Protein modification during anti-viral heat-treatment bioprocessing of factor VIII concentrates, factor IX concentrates, and model proteins in the presence of sucrose.

Smales, C. Mark and Pepper, Duncan S. and James, David C. (2002) Protein modification during anti-viral heat-treatment bioprocessing of factor VIII concentrates, factor IX concentrates, and model proteins in the presence of sucrose. Biotechnology and Bioengineering, 77 (1). pp. 37-48. ISSN 0006-3592. (Access to this publication is restricted)

PDF
Restricted to Repository staff only
Contact us about this Publication Download (311kB)
[img]
Official URL
http://www3.interscience.wiley.com/journal/8851061...

Abstract

To ensure the optimal safety of plasma derived and new generation recombinant proteins, heat treatment is customarily applied in the manufacturing of such biopharmaceuticals as a means of viral inactivation. In subjecting proteins to anti-viral heat-treatment it is necessary to use high concentrations of thermostabilizing excipients to prevent protein damage, and it is therefore imperative that the correct balance between bioprocessing conditions, maintenance of protein integrity and virus kill is found. In this study we have utilized model proteins (lysozyme, fetuin, and human serum albumin) and plasma-derived therapeutic proteins (factor VIII and factor IX) to investigate the protein modifications that occur during anti-viral heat treatment. Specifically, we investigated the relationship between bioprocessing conditions and the type and extent of protein modification under a variety of industrially relevant wet and lyophilized heat treatments using sucrose as a thermostabilizing agent. Heat treatment led to the formation of disulfide crosslinks and aggregates in proteins containing free cysteine residues. Terminal oligosaccharide sialic acid residues were hydrolyzed from the glycan moieties of glycoproteins during anti-viral heat treatment. Heat treatment promoted sucrose hydrolysis to yield glucose and fructose, leading, in turn, to the glycation of lysine amino groups in those proteins containing di-lysine motifs. During extended hear treatments, 1,2-dicarbonyl type advanced glycation end-products were also formed. Glycation-type modifications were more prevalent in wet heat-treated protein formulations.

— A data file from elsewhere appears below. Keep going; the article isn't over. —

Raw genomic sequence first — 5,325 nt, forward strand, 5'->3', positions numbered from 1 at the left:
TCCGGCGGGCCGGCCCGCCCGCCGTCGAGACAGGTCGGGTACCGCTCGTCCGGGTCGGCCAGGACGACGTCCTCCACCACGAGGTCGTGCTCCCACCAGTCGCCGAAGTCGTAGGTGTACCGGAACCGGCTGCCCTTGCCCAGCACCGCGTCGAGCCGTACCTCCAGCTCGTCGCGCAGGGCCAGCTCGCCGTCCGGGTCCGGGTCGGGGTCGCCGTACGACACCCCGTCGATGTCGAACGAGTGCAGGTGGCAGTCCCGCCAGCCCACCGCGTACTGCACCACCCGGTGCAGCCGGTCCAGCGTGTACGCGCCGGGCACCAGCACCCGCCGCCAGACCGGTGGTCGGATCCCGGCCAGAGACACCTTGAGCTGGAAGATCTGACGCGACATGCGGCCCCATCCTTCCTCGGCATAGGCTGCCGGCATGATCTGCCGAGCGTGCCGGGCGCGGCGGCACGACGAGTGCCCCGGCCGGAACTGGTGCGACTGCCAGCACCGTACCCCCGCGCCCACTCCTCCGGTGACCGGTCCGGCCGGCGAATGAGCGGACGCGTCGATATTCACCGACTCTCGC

Item Type: Article
Uncontrolled keywords: anti-viral heat treatment; protein formulation; factor VIII protein glycation; sialic acid hydrolysis; glycosylation
Subjects: Q Science
Divisions: Faculties > Science Technology and Medical Studies > School of Biosciences > Protein Science Group
Depositing User: Sue Davies
Date Deposited: 19 Dec 2007 17:51
Last Modified: 23 May 2014 13:09
Resource URI: http://kar.kent.ac.uk/id/eprint/62 (The current URI for this page, for reference purposes)
  • Depositors only (login required):

Downloads

Downloads per month over past year